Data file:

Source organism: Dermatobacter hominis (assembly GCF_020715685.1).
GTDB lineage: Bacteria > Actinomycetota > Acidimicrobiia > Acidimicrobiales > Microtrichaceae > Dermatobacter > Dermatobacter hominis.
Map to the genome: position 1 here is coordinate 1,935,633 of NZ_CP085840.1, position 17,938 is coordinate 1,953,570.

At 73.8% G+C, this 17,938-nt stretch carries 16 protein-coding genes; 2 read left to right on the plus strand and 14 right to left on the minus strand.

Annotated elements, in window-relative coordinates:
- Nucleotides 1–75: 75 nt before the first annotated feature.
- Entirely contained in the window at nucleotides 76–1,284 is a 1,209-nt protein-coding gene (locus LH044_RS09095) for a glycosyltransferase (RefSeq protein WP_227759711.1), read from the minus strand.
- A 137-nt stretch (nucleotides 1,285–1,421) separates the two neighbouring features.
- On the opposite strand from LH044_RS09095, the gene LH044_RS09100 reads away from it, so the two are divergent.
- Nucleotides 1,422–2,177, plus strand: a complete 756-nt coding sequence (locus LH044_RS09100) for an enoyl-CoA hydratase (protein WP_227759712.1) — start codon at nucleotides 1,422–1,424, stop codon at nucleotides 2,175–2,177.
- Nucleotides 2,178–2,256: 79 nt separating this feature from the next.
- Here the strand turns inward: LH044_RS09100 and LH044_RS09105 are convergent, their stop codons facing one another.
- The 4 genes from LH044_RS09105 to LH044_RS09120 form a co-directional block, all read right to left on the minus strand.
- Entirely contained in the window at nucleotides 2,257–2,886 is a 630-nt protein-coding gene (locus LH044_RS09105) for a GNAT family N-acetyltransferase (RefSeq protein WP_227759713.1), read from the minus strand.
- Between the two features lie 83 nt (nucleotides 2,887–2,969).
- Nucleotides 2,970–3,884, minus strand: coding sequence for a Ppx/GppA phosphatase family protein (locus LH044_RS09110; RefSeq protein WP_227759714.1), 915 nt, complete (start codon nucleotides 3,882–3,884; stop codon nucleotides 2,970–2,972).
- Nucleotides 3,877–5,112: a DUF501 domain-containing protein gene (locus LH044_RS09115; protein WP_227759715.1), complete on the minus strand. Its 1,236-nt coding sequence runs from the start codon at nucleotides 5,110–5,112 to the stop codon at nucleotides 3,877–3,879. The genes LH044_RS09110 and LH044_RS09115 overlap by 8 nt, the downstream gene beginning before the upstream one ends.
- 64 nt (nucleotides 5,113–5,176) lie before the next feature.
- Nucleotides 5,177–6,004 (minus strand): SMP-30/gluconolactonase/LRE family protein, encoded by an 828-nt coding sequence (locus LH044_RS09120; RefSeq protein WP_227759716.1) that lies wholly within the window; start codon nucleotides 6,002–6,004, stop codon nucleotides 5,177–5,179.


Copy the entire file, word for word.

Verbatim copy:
Source organism: Dermatobacter hominis (assembly GCF_020715685.1).
GTDB lineage: Bacteria > Actinomycetota > Acidimicrobiia > Acidimicrobiales > Microtrichaceae > Dermatobacter > Dermatobacter hominis.
Map to the genome: position 1 here is coordinate 1,935,633 of NZ_CP085840.1, position 17,938 is coordinate 1,953,570.

At 73.8% G+C, this 17,938-nt stretch carries 16 protein-coding genes; 2 read left to right on the plus strand and 14 right to left on the minus strand.

Annotated elements, in window-relative coordinates:
- Nucleotides 1–75: 75 nt before the first annotated feature.
- Entirely contained in the window at nucleotides 76–1,284 is a 1,209-nt protein-coding gene (locus LH044_RS09095) for a glycosyltransferase (RefSeq protein WP_227759711.1), read from the minus strand.
- A 137-nt stretch (nucleotides 1,285–1,421) separates the two neighbouring features.
- On the opposite strand from LH044_RS09095, the gene LH044_RS09100 reads away from it, so the two are divergent.
- Nucleotides 1,422–2,177, plus strand: a complete 756-nt coding sequence (locus LH044_RS09100) for an enoyl-CoA hydratase (protein WP_227759712.1) — start codon at nucleotides 1,422–1,424, stop codon at nucleotides 2,175–2,177.
- Nucleotides 2,178–2,256: 79 nt separating this feature from the next.
- Here the strand turns inward: LH044_RS09100 and LH044_RS09105 are convergent, their stop codons facing one another.
- The 4 genes from LH044_RS09105 to LH044_RS09120 form a co-directional block, all read right to left on the minus strand.
- Entirely contained in the window at nucleotides 2,257–2,886 is a 630-nt protein-coding gene (locus LH044_RS09105) for a GNAT family N-acetyltransferase (RefSeq protein WP_227759713.1), read from the minus strand.
- Between the two features lie 83 nt (nucleotides 2,887–2,969).
- Nucleotides 2,970–3,884, minus strand: coding sequence for a Ppx/GppA phosphatase family protein (locus LH044_RS09110; RefSeq protein WP_227759714.1), 915 nt, complete (start codon nucleotides 3,882–3,884; stop codon nucleotides 2,970–2,972).
- Nucleotides 3,877–5,112: a DUF501 domain-containing protein gene (locus LH044_RS09115; protein WP_227759715.1), complete on the minus strand. Its 1,236-nt coding sequence runs from the start codon at nucleotides 5,110–5,112 to the stop codon at nucleotides 3,877–3,879. The genes LH044_RS09110 and LH044_RS09115 overlap by 8 nt, the downstream gene beginning before the upstream one ends.
- 64 nt (nucleotides 5,113–5,176) lie before the next feature.
- Nucleotides 5,177–6,004 (minus strand): SMP-30/gluconolactonase/LRE family protein, encoded by an 828-nt coding sequence (locus LH044_RS09120; RefSeq protein WP_227759716.1) that lies wholly within the window; start codon nucleotides 6,002–6,004, stop codon nucleotides 5,177–5,179.